rigging elections by manipulating the chaotic voters' roll. - ZimOnline

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Harare wants farm seizure case postponed

Zim Online

by Simplicious Chirinda Wednesday 19 March 2008

HARARE - Zimbabwe's government has asked a regional Tribunal to
postpone a case in which a white farmer is contesting seizure of his
property until after elections next week, ZimOnline has learnt.

The Southern African Development Community (SADC) Tribunal, which last
December temporarily barred Harare from seizing the farmer's property, had
set down the matter for hearing on March 26, just three days before Zimbabwe's
presidential and general elections.

One of the white farmer's lawyers, David Drury said the government had
written to have the case shifted because of the elections on March 29.

Drury said: "The government argues that it is faced with a tricky
situation where it has to deal with elections and it appears as if the
tribunal will consider its case but we are saying that before the date was
set we agreed both of us on the date and the tribunal then simply announced

"At the time the government knew that it had elections coming but it
now says its best representatives will be involved with elections."

The farmer, Michael Campbell, wants the SADC court to find Harare in
breach of its obligations as a member of the regional bloc after it signed
into law Constitution of Zimbabwe Amendment No.17 two years ago.

The amendment allows the government to seize white farmland - without
compensation - for redistribution to landless blacks and bars courts from
hearing appeals from dispossessed white farmers.

The white farmer has also asked the Tribunal to declare Zimbabwe's
land reforms racist and illegal under the SADC Treaty, adding that Article 6
of the Treaty bars member states from discriminating against any person on
the grounds of gender, religion, race, ethnic origin and culture.

A ruling declaring land reform illegal would have far reaching
consequences for Mugabe's government, opening the floodgates to hundreds of
claims of damages by dispossessed white farmers.

Such a ruling could also set the Harare government on a collision
course with its SADC allies particularly if it - as it has always done with
court rulings against its land reforms - refuses to abide by an unfavourable
Tribunal judgment.

Farm seizures are blamed for plunging Zimbabwe into severe food
shortages after the government displaced established white commercial
farmers and replaced them with either incompetent or inadequately funded
black farmers. - ZimOnline

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Zim opposition activist beaten for refusing to tear Mugabe poster

Zim Online

by Chenai Maramba Wednesday 19 March 2008

HURUNGWE – An opposition supporter David Letus was abducted and
brutally assaulted by ruling ZANU PF
party activists in the northern Hurungwe rural district as punishment
for not backing President Robert Mugabe’s party.

The ZANU PF activists, led by the party’s youth chairman for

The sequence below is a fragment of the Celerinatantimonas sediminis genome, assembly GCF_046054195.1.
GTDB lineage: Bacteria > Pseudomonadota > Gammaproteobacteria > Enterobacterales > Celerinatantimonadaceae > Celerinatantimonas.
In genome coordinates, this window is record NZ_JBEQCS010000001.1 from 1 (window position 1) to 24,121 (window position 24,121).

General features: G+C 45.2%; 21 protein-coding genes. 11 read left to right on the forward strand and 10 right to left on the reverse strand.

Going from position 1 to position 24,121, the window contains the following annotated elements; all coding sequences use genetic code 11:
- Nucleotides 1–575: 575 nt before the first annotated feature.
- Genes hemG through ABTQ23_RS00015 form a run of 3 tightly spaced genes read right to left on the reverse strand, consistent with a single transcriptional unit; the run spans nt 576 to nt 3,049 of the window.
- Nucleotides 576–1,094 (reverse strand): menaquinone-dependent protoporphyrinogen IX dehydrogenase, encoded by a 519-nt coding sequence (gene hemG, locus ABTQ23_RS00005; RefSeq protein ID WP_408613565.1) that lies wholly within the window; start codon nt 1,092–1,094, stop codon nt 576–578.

Kazangarare area in Hurungwe, Bhero Kaunda, assaulted Letus after he refused
to tear a campaign poster of Mugabe.

The youths had allegedly wanted Letus -- who supports the opposition
Movement for Democratic Change (MDC) party led by Morgan Tsvangirai – to
tear the poster so they could have him arrested by the police.

A medical report signed by district medical doctor, Elijah Nyahoda
that was seen by ZimOnline yesterday showed that Letus suffered severe
bruises on the left elbow and back as a result of the beatings.

“They wanted to have me arrested for tearing Mugabe’s poster and when
I refused to comply with their order, they became incensed,” said Letus.

Police spokesman for Hurungwe district, Chief Superintendent George
Jiri refused to comment on the matter referring ZimOnline to national
spokesman Wayne Bvudzijena who could not be reached for comment.

Political violence has been a constant feature of Zimbabwe’s elections
since the emergence of the MDC in 1999 as a potent threat to Mugabe’s
28-year grip on power.

Mugabe’s ruling ZANU PF party however rejects charges of violence
insisting the stories are cooked up to tarnish the image of the Zimbabwe
government. - ZimOnline

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Barred From Observing Zimbabwe Poll, EU Engages Regional Group


By Blessing Zulu
18 March 2008

The European Union has been barred by the Zimbabwean government from
officially observing the country's March 29 elections, but EU diplomats have
taken steps to stay involved by lobbying Southern African leaders and
dispatching an elections expert.

A senior EU official told VOA the bloc does not want to see a repeat of the
chaos that engulfed Kenya following the disputed presidential and general
elections there, so the EU has positioned an informal observer in Harare and
will combine observations from that source with reporting from the Southern
African Development Community.

But even for SADC observing the elections is a tall order: the opposition
says violence is rising and that President Robert Mugabe has refused to
implement terms agreed in South African-mediated crisis talks. The talks
dead-ended in January, but interim agreements were reached, including one on
the conduct of elections.

South Africa's ruling African National Congress has been reluctant so far to
criticize Harare, but this week issued a statement urging Zimbabwean
security forces not to take sides and to accept the outcome - this after
Police Commissioner Augustine Chihuri said what he termed Western "puppets"
would not be admitted to power.

Political analyst and human rights lawyer Dewa Mavhinga, who met with
European officials last week in Brussels, told reporter Blessing Zulu of VOA's
Studio 7 for Zimbabwe that the EU promised to stay engaged in Zimbabwe.

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As Elections Near, Zimbabwe Opposition Calls Voters Roll a Shambles


By Blessing Zulu
18 March 2008

Zimbabwe's opposition parties and independent monitoring groups said Tuesday
that they have unearthed huge discrepancies in the national voters roll,